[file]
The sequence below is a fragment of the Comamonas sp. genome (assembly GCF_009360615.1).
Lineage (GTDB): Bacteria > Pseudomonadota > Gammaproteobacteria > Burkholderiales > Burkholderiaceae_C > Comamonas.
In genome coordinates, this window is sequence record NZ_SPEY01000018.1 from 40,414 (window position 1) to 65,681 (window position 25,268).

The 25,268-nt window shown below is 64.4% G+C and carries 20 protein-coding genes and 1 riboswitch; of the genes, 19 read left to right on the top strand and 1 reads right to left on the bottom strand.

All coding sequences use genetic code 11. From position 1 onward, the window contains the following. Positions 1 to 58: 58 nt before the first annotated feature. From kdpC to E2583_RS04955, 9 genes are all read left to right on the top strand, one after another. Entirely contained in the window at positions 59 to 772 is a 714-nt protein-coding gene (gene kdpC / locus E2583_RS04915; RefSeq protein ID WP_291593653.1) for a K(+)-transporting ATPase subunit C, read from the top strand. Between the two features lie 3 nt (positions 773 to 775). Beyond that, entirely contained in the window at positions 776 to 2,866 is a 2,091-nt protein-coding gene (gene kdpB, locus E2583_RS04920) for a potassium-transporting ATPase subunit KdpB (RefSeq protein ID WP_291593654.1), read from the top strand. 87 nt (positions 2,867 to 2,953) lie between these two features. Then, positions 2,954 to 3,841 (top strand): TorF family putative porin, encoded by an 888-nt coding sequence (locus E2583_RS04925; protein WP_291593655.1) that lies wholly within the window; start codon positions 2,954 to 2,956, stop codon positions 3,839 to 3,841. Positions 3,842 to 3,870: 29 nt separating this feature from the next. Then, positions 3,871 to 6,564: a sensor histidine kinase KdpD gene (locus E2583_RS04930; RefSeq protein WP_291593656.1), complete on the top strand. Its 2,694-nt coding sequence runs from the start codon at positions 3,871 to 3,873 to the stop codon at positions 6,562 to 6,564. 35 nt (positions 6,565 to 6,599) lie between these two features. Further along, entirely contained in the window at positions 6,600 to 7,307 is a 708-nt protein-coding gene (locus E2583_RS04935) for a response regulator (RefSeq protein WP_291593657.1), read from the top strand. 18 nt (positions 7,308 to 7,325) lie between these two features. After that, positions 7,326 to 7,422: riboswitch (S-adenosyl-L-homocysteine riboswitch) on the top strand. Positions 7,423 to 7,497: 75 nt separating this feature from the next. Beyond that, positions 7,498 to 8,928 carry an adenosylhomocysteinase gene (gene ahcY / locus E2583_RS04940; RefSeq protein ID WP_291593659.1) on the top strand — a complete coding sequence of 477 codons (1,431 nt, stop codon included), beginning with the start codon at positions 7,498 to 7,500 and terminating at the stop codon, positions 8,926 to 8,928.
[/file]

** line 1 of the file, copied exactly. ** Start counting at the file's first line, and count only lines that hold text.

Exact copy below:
The sequence below is a fragment of the Comamonas sp. genome (assembly GCF_009360615.1).